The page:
Huybrechts et al. (2000). Updated accumulation map. 1924 2344        
Giovinetto and Zwally (2000). Updated map on 50 km grid. 1883c 2326c        
Mean and standard deviation. 1843 ± 76d 2246 ± 86d 540 ± 218 10 ± 10e 2072 ± 304  
a Normalised to include the Antarctic Peninsula.
b Specific net accumulation multiplied by total area of 13.9510 6 km 2 (Fox and Cooper, 1994).
c Normalised to include the Antarctic Peninsula, and without applying a combined deflation and ablation adjustment.
d Mean and standard deviation based only on accumulation studies published since 1995.
e Estimate by the authors.
The mass balance of the ice sheet including ice shelves can be estimated as BCDE=376 ±38410 12 kg/yr, which is 16.7 ±17.1% of the total input B.
Assuming the ice shelves are in balance (and noting that the runoff derives from the grounded ice, not the ice shelves) would imply that 0=F+(B A) C E, in which case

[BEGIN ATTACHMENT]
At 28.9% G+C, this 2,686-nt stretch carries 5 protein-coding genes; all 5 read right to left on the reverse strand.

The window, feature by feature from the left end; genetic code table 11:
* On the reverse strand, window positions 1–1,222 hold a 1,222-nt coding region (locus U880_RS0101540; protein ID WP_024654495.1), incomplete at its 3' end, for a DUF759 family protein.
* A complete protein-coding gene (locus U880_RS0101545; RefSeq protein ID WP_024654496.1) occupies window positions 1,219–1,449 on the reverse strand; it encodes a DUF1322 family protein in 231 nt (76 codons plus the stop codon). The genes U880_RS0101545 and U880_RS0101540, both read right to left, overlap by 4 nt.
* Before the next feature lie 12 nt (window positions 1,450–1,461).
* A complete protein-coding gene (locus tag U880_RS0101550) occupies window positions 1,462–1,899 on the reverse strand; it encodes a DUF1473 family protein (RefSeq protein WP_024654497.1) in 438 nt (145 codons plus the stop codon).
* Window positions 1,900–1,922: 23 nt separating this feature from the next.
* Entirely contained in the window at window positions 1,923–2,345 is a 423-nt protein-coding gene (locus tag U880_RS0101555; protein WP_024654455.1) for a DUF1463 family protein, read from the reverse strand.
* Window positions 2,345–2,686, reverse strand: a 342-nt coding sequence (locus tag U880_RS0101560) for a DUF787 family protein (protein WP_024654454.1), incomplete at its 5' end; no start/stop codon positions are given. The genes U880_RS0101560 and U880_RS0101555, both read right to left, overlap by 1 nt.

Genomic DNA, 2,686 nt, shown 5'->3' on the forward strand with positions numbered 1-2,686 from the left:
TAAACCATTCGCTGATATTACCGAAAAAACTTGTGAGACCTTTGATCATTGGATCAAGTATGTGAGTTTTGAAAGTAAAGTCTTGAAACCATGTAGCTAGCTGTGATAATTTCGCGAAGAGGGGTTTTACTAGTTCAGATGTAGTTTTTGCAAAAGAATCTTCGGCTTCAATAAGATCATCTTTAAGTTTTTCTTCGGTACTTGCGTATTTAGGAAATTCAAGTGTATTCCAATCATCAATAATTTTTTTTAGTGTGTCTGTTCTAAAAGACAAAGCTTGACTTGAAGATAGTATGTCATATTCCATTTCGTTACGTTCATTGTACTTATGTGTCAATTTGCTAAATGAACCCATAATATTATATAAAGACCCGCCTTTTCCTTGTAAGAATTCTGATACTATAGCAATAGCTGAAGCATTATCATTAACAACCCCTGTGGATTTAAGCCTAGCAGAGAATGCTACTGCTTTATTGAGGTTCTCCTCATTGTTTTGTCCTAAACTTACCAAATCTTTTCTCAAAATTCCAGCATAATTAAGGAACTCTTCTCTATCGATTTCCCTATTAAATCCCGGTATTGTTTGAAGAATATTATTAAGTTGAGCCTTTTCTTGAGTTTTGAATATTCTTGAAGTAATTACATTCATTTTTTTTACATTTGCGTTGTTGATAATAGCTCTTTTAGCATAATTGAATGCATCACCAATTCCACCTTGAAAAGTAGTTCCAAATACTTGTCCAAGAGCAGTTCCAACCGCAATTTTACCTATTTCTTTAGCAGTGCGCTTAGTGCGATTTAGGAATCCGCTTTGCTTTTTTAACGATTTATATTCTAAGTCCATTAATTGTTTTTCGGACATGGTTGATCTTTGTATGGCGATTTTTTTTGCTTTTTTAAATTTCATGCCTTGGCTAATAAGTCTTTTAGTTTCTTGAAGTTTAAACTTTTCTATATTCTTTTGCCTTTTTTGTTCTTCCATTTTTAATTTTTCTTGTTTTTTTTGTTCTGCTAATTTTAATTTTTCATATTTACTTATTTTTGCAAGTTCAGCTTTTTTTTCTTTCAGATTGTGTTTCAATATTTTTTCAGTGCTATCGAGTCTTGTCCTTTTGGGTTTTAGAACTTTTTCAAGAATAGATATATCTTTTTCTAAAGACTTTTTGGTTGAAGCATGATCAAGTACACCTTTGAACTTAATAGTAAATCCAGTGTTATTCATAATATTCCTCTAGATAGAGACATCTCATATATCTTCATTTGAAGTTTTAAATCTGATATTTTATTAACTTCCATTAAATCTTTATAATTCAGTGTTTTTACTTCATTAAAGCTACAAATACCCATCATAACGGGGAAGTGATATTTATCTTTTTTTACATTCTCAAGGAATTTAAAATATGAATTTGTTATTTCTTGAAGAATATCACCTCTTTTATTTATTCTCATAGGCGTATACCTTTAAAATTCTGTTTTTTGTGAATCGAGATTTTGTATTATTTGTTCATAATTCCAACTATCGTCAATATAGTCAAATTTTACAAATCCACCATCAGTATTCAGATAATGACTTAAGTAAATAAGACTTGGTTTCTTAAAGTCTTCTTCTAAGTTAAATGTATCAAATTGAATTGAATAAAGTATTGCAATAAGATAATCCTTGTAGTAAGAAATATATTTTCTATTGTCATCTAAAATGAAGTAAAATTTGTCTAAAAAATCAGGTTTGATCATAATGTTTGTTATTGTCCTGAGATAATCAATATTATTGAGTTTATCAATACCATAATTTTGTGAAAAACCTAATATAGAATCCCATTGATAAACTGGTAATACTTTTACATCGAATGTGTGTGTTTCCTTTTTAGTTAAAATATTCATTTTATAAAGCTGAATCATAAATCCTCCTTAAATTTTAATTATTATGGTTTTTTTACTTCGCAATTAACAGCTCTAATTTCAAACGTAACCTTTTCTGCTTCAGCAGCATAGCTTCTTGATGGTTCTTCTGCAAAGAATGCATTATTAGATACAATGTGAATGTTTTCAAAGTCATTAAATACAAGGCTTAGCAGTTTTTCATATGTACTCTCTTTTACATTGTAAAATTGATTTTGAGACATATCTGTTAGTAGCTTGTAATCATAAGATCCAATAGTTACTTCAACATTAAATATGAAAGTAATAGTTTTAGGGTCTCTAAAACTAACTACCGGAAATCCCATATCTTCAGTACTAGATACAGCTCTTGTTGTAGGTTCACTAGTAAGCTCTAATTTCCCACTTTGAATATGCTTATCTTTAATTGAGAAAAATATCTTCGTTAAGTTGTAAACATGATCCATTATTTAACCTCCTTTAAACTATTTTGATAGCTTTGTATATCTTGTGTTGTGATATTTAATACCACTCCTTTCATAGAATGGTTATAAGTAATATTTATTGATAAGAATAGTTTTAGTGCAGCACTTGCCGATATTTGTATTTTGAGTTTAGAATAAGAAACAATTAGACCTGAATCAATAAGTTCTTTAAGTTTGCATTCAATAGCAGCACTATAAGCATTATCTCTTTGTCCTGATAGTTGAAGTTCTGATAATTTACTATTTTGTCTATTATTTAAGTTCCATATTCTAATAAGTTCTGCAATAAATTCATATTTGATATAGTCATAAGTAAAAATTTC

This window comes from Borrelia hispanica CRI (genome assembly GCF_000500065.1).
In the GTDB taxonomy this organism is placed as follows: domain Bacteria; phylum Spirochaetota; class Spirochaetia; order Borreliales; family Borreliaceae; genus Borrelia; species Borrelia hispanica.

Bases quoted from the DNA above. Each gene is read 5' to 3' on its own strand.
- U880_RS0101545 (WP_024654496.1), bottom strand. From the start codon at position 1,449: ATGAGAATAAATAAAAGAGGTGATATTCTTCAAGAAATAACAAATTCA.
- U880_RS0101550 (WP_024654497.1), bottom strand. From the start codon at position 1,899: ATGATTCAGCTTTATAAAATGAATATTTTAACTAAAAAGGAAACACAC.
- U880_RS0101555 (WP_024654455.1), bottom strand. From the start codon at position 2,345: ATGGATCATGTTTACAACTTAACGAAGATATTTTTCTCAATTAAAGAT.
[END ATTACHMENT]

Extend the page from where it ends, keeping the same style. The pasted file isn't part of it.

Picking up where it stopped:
the flux across the grounding line would be F=A B+C+E =2209 ±39110 12 kg/yr.

Meier and Bahr (1996) and Bahr et al. (1997), following previous workers, proposed that for a glacier or an ice sheet in a steady state there may exist scaling relationships of the form V µ Ac between the volume V and area A, where c is a constant. Such relationships seem well supported by the increasing sample of glacier volumes measured by radio-echo-sounding and other techniques, despite the fact that climate change may be occurring on time-scales similar to those of dynamic adjustment. If one assumes that the volume-area relationship always holds, one can use it to deduce the area as the volume decreases. This idea can be extended to a glacier covered region if one knows the distribution of total glacier area among individual glaciers, which can be estimated using empirical functions (Meier and Bahr, 1996; Bahr, 1997). Using these methods, Van de Wal and Wild (2001) found that contraction of area reduces the estimated glacier net mass loss over the next 70 years by 15 to 20% (see also Section